Egypt Independent

EU, Arabs seek UN assembly condemnation of Syria



UNITED NATIONS — Britain, France, Germany and several Arab states will call for a UN General Assembly vote soon to condemn Syria for nine months of violence against anti-government protesters, German officials said on Wednesday.

The three European powers will submit a draft resolution on Thursday with the intention of putting it to a vote in the General Assembly's human rights committee next Tuesday, a spokesman for Germany's UN mission said.

He said German, French and British delegations met with some Arab delegations on Wednesday to discuss the text and the outcome of an Arab League meeting on Syria in Rabat.

"There was strong support to go ahead with the draft resolution," he said. "Some Arab delegations even expressed their intention to co-sponsor the resolution."

Several diplomats told Reuters on condition of anonymity that Saudi Arabia, Jordan, Qatar, Morocco and Kuwait were considering co-sponsoring the non-binding resolution on Syria.

Diplomats said the human rights committee, which includes all 193 UN member states, was expected to approve the resolution. It would then go to a formal vote in a General Assembly plenary session.

The Arab League, which normally shies away from decisive action against its members, decided on Wednesday to ask its experts to draft recommendations on economic sanctions against Syria, whose league membership privileges have been suspended.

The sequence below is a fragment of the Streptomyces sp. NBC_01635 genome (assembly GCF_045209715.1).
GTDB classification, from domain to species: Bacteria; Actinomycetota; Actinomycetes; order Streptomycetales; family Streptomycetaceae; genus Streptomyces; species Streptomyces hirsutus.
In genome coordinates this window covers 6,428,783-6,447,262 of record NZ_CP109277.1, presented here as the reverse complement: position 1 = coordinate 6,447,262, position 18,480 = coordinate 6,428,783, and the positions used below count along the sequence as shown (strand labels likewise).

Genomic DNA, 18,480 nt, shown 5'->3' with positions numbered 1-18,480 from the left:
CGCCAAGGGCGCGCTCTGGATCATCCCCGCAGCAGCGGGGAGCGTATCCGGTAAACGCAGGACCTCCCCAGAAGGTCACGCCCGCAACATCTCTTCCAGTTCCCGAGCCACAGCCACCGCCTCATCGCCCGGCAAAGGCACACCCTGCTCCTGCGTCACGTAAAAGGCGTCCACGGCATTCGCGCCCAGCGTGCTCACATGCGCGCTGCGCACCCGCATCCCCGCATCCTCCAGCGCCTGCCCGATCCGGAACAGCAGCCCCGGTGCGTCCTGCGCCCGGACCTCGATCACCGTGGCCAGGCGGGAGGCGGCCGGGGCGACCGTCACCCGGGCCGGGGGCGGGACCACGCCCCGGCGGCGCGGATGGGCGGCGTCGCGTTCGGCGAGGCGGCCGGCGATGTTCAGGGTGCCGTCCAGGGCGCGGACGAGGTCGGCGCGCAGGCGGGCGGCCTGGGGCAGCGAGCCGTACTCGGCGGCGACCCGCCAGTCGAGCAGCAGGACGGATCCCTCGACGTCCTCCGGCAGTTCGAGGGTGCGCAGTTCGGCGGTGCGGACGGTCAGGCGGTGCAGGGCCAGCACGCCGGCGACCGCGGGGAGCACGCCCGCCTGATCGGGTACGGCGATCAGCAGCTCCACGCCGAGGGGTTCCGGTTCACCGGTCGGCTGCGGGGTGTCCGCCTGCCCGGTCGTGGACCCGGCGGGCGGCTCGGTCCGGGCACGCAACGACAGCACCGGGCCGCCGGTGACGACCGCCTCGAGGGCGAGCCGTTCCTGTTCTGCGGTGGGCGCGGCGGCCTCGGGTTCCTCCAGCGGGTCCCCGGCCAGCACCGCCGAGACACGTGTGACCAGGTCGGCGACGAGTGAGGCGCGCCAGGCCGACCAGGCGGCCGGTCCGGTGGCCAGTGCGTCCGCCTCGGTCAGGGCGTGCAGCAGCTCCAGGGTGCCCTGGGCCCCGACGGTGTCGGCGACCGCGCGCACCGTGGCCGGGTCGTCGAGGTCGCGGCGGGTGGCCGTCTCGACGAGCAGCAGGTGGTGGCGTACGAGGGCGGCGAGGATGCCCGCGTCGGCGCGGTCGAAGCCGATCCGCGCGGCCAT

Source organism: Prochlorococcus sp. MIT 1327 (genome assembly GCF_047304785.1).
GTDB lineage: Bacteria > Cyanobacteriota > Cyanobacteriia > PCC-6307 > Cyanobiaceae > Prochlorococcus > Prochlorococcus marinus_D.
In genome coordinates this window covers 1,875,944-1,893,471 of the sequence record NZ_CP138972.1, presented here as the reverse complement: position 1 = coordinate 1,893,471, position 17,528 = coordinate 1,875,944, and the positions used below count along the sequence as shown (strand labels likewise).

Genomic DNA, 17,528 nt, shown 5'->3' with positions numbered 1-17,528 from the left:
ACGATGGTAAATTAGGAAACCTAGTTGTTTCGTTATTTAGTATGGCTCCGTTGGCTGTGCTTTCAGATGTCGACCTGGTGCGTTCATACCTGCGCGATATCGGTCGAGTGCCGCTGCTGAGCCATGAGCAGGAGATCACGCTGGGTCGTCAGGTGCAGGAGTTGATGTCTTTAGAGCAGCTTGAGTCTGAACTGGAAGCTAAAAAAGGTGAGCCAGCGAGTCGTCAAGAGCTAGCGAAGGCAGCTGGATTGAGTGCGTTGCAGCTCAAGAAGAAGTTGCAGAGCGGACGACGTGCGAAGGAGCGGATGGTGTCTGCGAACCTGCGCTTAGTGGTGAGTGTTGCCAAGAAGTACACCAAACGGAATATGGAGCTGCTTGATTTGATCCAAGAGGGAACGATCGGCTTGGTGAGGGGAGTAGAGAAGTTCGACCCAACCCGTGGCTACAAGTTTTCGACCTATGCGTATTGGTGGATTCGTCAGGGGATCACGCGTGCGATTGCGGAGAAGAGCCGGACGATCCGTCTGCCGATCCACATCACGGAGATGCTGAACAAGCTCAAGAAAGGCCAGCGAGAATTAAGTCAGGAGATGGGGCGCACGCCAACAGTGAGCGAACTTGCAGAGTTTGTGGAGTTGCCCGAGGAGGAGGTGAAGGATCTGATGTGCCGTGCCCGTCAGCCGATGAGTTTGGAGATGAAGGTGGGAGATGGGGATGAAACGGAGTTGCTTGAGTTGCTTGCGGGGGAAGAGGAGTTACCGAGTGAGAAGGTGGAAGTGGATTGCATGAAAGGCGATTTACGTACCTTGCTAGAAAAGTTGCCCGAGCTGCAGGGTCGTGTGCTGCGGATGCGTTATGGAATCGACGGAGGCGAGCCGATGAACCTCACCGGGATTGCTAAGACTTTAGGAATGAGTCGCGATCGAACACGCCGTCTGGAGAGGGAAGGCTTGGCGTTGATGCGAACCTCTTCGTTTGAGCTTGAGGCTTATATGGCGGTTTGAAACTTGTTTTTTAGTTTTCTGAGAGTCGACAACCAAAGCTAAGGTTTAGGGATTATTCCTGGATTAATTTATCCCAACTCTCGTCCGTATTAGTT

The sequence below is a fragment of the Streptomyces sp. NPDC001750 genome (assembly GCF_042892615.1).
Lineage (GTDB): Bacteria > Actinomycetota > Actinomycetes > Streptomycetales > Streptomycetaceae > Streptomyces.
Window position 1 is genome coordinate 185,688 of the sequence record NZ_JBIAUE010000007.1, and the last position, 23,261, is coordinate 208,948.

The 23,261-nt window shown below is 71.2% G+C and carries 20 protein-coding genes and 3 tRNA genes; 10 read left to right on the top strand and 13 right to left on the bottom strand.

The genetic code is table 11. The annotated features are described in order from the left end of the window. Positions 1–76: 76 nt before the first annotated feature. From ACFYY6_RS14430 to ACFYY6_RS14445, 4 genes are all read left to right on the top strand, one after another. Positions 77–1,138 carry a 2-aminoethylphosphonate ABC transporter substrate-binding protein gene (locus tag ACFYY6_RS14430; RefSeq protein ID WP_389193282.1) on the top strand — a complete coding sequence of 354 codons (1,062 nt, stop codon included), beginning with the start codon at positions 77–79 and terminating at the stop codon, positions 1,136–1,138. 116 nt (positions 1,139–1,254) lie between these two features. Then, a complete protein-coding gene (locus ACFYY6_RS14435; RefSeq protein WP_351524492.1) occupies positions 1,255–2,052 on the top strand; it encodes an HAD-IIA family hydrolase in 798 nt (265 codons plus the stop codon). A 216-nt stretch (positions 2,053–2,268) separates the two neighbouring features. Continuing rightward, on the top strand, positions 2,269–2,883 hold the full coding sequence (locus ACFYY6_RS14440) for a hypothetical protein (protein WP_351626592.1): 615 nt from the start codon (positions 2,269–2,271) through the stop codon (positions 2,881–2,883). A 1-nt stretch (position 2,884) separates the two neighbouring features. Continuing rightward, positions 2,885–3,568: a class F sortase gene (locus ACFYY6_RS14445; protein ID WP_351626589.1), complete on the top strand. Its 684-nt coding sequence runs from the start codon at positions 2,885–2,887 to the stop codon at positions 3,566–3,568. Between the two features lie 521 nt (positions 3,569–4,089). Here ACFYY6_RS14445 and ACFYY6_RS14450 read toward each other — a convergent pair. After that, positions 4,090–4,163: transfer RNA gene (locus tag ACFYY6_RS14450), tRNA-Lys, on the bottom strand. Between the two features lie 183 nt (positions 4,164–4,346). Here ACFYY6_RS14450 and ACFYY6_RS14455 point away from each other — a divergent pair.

The draft UN resolution "strongly condemns the continued grave and systematic human rights violations by the Syrian authorities."

Among the violations are "arbitrary executions, excessive use of force and the killing and persecution of protesters and human rights defenders, arbitrary detention, enforced disappearances, torture and ill-treatment of detainees, including children," said the draft obtained by Reuters.

The United Nations says at least 3500 civilians have been killed.

"Massive human rights violations"

The draft demands an immediate end to all rights violations and violence and urges President Bashar al-Assad's government to implement an Arab League road map agreed this month that called for an end to the bloodshed and the deployment of foreign observers.

"The Arab world has sent a very clear message," Germany's UN Ambassador Peter Wittig said. "The massive human rights violations and the suffering of the Syrian people have to stop."

Wittig said diplomats hoped the non-binding human rights resolution "will show Assad just how isolated he is" but it was "no substitute for [Security] Council action."

Last month, Russia and China vetoed a European-crafted Security Council draft resolution that would have condemned Syria's crackdown on pro-democracy demonstrators and hinted at possible sanctions.

Germany, France, Britain and the United States have said they would like to revive efforts in the 15-nation Security Council to impose UN sanctions on Syria and have urged Moscow and Beijing to rethink their position.